@God: is this how you get shortlisted for the Man Booker these days

I can’t review A Little Life for a variety of reasons, but mostly because I can, on a semi-objective level, admit that it’s a well-written book—good prose, interesting characters, a compulsive readability that lets me speed through hundred page chunks in one sitting, the works. My issues with the book, I know, are less craft-based than they are philosophical/ideological—which is not to say I don’t have craft issues because OH BOY DO I, but those are kind of drowned out by the sheer visceral asdf;kjl keyboard smash that is my frustration with Hanya Yanagihira.

Why so? Ooh boy. Buckle up kids because, as my humanities TAs used to say, it is time to unpack this shit.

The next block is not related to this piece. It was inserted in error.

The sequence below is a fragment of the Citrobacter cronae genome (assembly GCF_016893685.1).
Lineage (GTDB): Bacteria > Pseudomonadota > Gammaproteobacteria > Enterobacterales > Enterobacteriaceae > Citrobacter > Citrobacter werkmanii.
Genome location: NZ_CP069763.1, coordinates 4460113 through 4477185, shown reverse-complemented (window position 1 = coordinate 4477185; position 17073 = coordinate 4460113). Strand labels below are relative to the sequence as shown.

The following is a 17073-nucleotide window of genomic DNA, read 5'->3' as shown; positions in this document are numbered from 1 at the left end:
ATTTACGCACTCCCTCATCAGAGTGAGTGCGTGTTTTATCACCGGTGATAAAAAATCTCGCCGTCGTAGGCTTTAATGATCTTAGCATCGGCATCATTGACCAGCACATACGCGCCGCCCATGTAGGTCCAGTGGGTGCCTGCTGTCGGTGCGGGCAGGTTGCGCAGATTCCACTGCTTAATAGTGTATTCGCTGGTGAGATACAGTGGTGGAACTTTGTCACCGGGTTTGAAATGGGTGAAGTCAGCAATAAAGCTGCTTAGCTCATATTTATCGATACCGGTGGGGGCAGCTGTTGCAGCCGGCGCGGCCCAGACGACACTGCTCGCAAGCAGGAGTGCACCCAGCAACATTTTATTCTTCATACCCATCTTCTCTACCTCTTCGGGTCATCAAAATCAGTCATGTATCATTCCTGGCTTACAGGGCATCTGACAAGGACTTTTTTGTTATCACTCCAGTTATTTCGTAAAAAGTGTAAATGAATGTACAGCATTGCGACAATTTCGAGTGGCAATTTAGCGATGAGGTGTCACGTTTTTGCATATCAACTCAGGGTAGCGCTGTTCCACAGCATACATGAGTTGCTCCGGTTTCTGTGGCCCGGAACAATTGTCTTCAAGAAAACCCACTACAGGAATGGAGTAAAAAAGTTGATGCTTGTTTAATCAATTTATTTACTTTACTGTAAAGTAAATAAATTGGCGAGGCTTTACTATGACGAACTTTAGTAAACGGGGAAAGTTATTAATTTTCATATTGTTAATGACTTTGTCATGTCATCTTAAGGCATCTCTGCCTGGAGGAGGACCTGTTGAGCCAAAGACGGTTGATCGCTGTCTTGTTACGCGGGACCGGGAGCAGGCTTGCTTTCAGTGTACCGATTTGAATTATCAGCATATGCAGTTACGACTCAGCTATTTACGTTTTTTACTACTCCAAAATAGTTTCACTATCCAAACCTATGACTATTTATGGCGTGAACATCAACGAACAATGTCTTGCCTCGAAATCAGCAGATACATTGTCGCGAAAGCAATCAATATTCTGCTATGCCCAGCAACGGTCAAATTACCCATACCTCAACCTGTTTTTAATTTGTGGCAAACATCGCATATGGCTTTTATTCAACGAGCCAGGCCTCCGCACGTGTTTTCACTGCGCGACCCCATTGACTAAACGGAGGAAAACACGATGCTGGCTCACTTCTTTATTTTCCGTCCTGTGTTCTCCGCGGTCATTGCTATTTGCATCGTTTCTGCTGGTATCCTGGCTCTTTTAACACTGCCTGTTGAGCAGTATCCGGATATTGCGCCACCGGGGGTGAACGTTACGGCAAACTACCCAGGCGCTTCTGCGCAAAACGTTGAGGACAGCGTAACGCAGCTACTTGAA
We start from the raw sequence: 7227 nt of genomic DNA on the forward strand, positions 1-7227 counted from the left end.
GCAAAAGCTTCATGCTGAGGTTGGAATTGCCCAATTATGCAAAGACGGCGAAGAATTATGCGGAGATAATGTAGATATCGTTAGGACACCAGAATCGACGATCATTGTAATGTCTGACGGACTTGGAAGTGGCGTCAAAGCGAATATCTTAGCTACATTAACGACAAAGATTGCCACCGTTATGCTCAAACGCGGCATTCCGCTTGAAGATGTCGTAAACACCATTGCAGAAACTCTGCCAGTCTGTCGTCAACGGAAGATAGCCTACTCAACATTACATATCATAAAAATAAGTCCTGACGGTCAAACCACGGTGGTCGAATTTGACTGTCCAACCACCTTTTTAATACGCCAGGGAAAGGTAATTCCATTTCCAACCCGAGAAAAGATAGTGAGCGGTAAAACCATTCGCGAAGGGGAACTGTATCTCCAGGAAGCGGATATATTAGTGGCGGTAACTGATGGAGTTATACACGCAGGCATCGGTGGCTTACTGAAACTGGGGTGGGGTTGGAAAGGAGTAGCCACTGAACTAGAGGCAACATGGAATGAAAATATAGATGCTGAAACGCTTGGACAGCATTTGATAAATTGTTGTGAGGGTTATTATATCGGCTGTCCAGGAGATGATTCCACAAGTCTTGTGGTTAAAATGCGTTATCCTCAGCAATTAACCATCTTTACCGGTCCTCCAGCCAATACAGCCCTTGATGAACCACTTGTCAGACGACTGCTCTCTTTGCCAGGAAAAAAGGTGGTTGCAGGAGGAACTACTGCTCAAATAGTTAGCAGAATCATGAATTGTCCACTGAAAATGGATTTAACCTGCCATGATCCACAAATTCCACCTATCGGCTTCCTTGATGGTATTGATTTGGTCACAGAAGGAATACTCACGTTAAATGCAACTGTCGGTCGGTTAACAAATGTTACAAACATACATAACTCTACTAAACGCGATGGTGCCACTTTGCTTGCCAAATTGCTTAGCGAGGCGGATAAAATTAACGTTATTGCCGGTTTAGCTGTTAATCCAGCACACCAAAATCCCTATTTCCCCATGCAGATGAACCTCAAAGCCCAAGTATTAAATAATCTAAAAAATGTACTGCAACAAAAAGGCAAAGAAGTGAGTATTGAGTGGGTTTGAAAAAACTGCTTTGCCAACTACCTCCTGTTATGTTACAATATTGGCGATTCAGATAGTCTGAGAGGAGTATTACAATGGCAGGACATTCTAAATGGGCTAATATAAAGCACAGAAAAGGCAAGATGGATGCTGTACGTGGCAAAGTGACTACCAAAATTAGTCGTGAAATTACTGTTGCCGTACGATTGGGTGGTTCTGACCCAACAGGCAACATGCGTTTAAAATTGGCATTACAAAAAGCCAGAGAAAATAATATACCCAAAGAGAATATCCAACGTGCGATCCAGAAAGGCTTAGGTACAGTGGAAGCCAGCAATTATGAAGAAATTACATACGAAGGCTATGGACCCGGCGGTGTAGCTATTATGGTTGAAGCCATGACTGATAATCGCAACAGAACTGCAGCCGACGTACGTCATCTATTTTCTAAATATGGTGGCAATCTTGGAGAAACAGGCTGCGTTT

(major cws for sexual assault, suicide, and self-harm ahead)

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Binary Star: Or, in Which Cynthia is a Judgmental Killjoy and Judges Things

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Reading Binary Star, I’m struck by the fact that I should like Binary Star. It has, after all, what basically amounts to a trifecta of Cynthia draws: mental health issues, road trips through weird America, and the type of prose that critics will undoubtedly describe as “raw,” “spare and beautiful,” “luminous,” etc. I should like Binary Star; I wanted to like Binary Star, had it on my to-read list for years since I first saw it and its little recommendation plaque at 57th Street Books.

Reader, I didn’t.

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